The Challenges Of The War Of 1812

1771 Words 8 Pages
The War of 1812 was a chance for the Americans to try to expand their territory as well as their trading systems. They faced Britain, Canada, and the Native American Tribes in the hopes of becoming a more powerful and expanded nation, however this would prove to be harder than expected. They may not have accomplished the original goal that they set but from the war they were able to gain international respect as well as improve the internal attitude of their citizens and establish a sense of pride in their nation. Even when all other nations were uniting ageist the United States they still decided to defend their country an try to accomplish becoming a more powerful and respected nation. The War of 1812 was a chance for The Americans to try …show more content…
Only a few tribes, like the Red Jacket and Farmer’s Brothers, sided with the Americans while the rest identified with the British hoping that the invasion would stop the Americans expansion. The Shawnee chiefs Tecumseh and his brother Tenskatawa, also known as the prophet, were the leaders and war heroes for the Native Americans. Tecumseh was able to recruit over twenty-four Indian Nations to try and fight off the Americans (Fixico). The Indians had seen that many of the eastern coast and upper great lakes tribes were forced to leave their homes and knew the death toll caused by the French and Indian War causing them to have a negative perspective on the American people. Preparing for the war was particularly hard for the Indians because Tecumseh had to rely on translators to convey his speeches and decisions to the vast amount of languages spoken between the nations. Tecumseh firmly believed that an Indian confederation was the best option for the Indians if they wanted to keep the lives that they were living now (Fixico). The need for the Indians alliance with Britain was even more apparent after the Battle of Tippecanoe, where the battle was a draw but William Henry Harrison declared victory for the United States and burned down Prophetstown. The Indians were involved in over forty wars during this time, one of their most notable was the Battle of Beaver Dams where they single handedly took down the American troops and gained five hundred prisoners of war. The most daunting battle for the Native Americans took place in Canada with the Americans being led by William Henry Harrison, known as the Battle of Thames (Independence Hall). Tecumseh ordered his men that there would be no retreat because he saw this battle as the deciding factor in whether the Americans would expand westward. During the battle Tecumseh was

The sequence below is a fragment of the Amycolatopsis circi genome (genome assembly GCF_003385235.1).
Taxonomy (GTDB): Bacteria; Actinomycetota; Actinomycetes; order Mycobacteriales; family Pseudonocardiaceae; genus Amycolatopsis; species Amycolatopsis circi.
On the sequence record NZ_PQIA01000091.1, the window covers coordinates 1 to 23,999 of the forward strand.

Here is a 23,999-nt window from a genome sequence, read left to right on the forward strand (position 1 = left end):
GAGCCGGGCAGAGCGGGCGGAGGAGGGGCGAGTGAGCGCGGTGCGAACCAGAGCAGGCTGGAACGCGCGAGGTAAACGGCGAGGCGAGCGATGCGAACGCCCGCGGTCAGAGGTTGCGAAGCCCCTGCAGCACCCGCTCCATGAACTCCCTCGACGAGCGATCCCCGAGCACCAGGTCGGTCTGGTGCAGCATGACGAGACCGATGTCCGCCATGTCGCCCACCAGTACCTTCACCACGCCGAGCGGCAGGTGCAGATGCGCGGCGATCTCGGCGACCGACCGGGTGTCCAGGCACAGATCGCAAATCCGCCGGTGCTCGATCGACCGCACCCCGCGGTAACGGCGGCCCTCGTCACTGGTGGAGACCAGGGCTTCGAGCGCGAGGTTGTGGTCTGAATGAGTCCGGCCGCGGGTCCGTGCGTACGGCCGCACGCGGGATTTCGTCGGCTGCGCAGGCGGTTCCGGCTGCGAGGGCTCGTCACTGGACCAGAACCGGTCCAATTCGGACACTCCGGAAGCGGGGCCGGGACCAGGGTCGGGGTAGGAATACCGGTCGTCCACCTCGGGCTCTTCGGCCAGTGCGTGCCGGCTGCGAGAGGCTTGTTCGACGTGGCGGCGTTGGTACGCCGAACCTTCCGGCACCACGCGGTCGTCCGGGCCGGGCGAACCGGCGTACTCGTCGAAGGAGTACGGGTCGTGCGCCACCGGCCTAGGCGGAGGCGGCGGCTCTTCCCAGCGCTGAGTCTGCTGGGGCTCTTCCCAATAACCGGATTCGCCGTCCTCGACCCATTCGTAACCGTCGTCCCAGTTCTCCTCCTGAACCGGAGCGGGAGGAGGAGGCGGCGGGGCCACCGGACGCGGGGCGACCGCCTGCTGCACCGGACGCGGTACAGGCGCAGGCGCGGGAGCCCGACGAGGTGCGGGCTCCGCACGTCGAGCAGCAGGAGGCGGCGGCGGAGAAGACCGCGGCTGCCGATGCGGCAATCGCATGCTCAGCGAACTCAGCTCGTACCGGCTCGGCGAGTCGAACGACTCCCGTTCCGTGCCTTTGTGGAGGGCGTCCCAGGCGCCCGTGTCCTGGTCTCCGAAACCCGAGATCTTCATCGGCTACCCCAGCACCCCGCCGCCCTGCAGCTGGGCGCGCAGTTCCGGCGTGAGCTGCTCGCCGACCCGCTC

Related Documents